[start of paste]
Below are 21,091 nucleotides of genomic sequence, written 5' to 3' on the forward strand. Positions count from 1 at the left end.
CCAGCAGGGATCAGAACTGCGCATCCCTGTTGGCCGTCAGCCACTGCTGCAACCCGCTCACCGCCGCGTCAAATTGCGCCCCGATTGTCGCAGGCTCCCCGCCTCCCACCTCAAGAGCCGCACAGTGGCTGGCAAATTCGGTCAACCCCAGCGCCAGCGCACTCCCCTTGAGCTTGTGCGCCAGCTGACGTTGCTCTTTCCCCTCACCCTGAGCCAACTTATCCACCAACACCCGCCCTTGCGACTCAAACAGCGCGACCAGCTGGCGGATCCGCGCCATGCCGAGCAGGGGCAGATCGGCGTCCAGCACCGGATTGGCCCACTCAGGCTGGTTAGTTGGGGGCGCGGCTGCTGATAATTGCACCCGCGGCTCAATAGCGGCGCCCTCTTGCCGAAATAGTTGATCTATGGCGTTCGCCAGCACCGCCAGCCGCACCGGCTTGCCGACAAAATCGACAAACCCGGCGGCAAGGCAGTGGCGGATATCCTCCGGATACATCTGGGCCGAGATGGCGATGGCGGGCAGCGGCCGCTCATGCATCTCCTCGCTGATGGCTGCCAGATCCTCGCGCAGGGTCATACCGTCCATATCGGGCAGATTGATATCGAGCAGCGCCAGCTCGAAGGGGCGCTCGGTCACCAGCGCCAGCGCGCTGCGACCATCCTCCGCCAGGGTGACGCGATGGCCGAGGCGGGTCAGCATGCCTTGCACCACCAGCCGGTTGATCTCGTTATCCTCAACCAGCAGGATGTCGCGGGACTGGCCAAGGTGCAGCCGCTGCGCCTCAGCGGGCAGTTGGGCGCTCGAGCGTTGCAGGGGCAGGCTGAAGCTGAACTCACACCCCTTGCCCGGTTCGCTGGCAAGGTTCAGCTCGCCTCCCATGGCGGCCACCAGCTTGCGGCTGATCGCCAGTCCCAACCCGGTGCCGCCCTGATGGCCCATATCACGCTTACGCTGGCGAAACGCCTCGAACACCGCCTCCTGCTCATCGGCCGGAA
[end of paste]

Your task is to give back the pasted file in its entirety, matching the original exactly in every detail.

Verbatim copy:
Below are 21,091 nucleotides of genomic sequence, written 5' to 3' on the forward strand. Positions count from 1 at the left end.
CCAGCAGGGATCAGAACTGCGCATCCCTGTTGGCCGTCAGCCACTGCTGCAACCCGCTCACCGCCGCGTCAAATTGCGCCCCGATTGTCGCAGGCTCCCCGCCTCCCACCTCAAGAGCCGCACAGTGGCTGGCAAATTCGGTCAACCCCAGCGCCAGCGCACTCCCCTTGAGCTTGTGCGCCAGCTGACGTTGCTCTTTCCCCTCACCCTGAGCCAACTTATCCACCAACACCCGCCCTTGCGACTCAAACAGCGCGACCAGCTGGCGGATCCGCGCCATGCCGAGCAGGGGCAGATCGGCGTCCAGCACCGGATTGGCCCACTCAGGCTGGTTAGTTGGGGGCGCGGCTGCTGATAATTGCACCCGCGGCTCAATAGCGGCGCCCTCTTGCCGAAATAGTTGATCTATGGCGTTCGCCAGCACCGCCAGCCGCACCGGCTTGCCGACAAAATCGACAAACCCGGCGGCAAGGCAGTGGCGGATATCCTCCGGATACATCTGGGCCGAGATGGCGATGGCGGGCAGCGGCCGCTCATGCATCTCCTCGCTGATGGCTGCCAGATCCTCGCGCAGGGTCATACCGTCCATATCGGGCAGATTGATATCGAGCAGCGCCAGCTCGAAGGGGCGCTCGGTCACCAGCGCCAGCGCGCTGCGACCATCCTCCGCCAGGGTGACGCGATGGCCGAGGCGGGTCAGCATGCCTTGCACCACCAGCCGGTTGATCTCGTTATCCTCAACCAGCAGGATGTCGCGGGACTGGCCAAGGTGCAGCCGCTGCGCCTCAGCGGGCAGTTGGGCGCTCGAGCGTTGCAGGGGCAGGCTGAAGCTGAACTCACACCCCTTGCCCGGTTCGCTGGCAAGGTTCAGCTCGCCTCCCATGGCGGCCACCAGCTTGCGGCTGATCGCCAGTCCCAACCCGGTGCCGCCCTGATGGCCCATATCACGCTTACGCTGGCGAAACGCCTCGAACACCGCCTCCTGCTCATCGGCCGGAA